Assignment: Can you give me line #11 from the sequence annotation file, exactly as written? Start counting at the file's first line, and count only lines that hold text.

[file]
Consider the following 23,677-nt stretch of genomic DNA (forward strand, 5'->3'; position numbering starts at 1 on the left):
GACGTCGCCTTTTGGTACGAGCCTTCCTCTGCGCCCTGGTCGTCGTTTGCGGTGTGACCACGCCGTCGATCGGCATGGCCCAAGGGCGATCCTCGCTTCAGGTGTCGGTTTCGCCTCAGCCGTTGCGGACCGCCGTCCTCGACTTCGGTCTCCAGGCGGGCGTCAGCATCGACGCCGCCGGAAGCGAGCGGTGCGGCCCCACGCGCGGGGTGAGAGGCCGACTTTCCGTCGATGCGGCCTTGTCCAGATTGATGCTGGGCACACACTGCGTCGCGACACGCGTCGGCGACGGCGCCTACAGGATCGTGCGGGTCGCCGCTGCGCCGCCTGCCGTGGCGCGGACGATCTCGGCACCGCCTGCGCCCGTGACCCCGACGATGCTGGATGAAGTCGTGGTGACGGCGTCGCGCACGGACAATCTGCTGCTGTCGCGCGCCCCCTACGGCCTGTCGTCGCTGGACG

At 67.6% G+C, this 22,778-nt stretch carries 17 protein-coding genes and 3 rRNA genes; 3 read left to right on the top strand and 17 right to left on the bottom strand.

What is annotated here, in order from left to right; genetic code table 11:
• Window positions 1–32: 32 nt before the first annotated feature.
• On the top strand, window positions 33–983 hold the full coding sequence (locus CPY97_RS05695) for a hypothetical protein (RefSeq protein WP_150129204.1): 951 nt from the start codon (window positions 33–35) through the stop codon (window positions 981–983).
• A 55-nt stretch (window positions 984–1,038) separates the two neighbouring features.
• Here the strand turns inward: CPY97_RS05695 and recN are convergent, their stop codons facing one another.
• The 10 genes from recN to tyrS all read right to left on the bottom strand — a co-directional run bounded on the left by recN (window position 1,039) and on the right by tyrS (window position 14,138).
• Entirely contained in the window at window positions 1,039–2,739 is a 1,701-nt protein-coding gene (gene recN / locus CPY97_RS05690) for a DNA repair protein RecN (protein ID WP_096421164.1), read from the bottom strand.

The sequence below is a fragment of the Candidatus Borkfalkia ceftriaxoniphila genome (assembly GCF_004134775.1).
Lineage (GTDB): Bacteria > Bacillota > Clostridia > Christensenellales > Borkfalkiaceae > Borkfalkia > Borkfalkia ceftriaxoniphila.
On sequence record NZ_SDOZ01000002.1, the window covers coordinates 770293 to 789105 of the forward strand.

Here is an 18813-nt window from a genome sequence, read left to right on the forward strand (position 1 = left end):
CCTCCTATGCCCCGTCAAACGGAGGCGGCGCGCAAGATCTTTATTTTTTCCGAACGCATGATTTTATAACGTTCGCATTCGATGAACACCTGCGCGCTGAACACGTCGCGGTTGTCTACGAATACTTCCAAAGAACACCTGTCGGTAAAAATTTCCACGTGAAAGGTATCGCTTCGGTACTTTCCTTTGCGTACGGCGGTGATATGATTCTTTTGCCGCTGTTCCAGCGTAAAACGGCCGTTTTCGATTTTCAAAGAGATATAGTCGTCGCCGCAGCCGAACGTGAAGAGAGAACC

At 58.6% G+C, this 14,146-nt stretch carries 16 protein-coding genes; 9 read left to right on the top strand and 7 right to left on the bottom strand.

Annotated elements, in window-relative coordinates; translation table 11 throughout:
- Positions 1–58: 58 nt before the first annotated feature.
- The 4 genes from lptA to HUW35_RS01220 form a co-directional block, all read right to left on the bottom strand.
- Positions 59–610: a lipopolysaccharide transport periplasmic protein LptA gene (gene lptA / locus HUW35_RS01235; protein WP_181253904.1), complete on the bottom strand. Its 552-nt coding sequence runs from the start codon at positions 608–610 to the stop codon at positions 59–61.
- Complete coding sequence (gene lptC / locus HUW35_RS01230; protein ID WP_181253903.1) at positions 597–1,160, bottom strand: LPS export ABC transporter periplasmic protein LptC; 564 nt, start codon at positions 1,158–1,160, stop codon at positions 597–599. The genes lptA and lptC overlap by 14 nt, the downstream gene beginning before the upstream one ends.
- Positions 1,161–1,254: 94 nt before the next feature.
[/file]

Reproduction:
The sequence below is a fragment of the Candidatus Borkfalkia ceftriaxoniphila genome (assembly GCF_004134775.1).